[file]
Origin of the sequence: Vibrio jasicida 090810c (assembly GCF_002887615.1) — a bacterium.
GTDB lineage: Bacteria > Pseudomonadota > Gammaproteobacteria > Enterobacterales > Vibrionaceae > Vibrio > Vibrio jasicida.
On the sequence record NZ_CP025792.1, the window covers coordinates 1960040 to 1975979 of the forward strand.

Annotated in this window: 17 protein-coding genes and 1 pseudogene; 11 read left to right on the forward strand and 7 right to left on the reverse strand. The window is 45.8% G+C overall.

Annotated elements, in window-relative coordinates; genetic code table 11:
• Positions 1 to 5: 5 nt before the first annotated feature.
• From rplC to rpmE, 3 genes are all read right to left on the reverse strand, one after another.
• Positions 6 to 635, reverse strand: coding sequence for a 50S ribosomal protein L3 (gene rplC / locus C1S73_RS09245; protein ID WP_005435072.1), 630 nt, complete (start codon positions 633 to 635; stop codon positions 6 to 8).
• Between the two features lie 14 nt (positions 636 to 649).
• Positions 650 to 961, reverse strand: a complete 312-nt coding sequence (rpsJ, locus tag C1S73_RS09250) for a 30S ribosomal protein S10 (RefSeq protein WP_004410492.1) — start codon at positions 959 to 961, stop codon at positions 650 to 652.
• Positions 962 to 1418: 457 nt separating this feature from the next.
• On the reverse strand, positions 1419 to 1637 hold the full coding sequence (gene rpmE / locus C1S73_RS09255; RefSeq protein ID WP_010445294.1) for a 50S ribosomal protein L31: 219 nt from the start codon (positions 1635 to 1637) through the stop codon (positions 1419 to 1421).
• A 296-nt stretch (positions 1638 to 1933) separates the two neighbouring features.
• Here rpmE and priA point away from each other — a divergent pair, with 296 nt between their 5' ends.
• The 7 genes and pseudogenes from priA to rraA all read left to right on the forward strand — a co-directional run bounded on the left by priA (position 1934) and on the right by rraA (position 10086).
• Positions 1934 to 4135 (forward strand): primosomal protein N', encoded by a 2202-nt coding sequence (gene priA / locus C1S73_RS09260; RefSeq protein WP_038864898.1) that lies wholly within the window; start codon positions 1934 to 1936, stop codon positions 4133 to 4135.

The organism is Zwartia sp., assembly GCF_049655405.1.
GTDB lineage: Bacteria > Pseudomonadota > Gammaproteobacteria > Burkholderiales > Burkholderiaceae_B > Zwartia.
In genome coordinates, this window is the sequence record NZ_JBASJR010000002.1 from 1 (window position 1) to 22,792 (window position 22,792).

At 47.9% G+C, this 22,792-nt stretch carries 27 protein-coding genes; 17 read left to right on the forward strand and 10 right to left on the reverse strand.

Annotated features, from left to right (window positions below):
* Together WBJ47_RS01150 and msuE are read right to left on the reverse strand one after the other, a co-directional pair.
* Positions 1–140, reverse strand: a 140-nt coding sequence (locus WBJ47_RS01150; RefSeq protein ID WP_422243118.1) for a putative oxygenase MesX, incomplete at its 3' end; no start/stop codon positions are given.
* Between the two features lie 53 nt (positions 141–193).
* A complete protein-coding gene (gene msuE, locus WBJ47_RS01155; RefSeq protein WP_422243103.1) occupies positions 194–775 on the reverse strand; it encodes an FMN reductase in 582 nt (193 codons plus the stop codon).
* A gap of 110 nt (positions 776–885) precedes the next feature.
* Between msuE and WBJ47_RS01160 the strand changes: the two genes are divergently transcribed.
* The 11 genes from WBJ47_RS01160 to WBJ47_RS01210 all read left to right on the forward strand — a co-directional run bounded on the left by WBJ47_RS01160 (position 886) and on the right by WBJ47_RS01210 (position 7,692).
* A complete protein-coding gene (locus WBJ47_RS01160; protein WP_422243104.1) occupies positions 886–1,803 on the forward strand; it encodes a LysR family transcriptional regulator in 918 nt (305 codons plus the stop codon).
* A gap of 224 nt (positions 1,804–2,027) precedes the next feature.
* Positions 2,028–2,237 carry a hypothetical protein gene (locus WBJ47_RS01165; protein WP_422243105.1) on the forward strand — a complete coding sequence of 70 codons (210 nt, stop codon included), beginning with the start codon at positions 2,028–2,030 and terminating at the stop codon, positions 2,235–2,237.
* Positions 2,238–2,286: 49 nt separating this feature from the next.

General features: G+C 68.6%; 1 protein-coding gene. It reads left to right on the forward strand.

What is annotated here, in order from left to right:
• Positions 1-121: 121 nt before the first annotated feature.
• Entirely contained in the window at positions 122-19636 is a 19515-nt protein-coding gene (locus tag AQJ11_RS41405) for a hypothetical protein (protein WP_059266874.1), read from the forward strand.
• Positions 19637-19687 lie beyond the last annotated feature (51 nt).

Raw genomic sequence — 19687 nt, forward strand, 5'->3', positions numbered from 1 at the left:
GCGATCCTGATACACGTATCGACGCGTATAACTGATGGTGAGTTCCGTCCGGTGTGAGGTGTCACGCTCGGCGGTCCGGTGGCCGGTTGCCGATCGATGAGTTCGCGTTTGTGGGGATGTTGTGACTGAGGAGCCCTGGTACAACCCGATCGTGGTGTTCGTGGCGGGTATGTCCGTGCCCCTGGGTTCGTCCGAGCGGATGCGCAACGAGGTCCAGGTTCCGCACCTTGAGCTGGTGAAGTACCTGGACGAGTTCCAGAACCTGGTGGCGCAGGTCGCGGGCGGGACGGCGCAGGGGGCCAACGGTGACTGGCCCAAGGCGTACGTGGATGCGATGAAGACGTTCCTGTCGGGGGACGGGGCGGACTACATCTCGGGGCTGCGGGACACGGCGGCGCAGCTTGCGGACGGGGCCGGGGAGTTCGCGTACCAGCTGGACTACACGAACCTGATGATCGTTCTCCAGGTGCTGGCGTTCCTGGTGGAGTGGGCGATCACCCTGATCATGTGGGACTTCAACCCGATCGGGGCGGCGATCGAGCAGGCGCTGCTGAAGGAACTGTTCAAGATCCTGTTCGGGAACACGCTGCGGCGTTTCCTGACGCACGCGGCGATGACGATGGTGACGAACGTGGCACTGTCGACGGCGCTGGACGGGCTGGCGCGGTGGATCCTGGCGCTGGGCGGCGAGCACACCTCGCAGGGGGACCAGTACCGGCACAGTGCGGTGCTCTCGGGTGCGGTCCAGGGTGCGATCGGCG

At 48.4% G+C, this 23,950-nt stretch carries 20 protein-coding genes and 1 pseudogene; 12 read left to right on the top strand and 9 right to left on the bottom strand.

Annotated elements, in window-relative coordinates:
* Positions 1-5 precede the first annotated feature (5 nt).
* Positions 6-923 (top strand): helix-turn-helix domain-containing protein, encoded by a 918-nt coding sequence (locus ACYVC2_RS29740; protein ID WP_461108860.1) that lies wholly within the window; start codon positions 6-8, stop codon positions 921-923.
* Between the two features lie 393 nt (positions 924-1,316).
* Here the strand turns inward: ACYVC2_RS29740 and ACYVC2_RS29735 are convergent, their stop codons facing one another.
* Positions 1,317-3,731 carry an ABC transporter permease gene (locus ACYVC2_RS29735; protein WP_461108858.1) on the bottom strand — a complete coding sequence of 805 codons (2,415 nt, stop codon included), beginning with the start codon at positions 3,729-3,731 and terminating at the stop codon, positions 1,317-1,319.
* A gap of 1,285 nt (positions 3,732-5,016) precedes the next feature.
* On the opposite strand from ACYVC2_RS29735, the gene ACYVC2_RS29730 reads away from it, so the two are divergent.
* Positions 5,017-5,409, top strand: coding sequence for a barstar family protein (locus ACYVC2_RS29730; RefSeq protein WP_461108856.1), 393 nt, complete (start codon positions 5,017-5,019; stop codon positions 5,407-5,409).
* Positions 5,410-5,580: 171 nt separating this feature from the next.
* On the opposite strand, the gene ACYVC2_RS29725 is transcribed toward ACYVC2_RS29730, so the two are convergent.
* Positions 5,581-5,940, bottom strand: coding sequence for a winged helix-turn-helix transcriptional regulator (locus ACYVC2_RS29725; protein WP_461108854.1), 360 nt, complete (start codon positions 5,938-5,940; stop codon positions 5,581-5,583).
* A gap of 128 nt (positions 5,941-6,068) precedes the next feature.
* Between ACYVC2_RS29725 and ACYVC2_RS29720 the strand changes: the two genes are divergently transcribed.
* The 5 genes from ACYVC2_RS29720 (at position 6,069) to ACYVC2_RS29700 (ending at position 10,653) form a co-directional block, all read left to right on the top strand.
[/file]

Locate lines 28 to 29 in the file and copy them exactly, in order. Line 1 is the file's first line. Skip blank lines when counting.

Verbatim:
* The 11 genes from WBJ47_RS01160 to WBJ47_RS01210 all read left to right on the forward strand — a co-directional run bounded on the left by WBJ47_RS01160 (position 886) and on the right by WBJ47_RS01210 (position 7,692).
* A complete protein-coding gene (locus WBJ47_RS01160; protein WP_422243104.1) occupies positions 886–1,803 on the forward strand; it encodes a LysR family transcriptional regulator in 918 nt (305 codons plus the stop codon).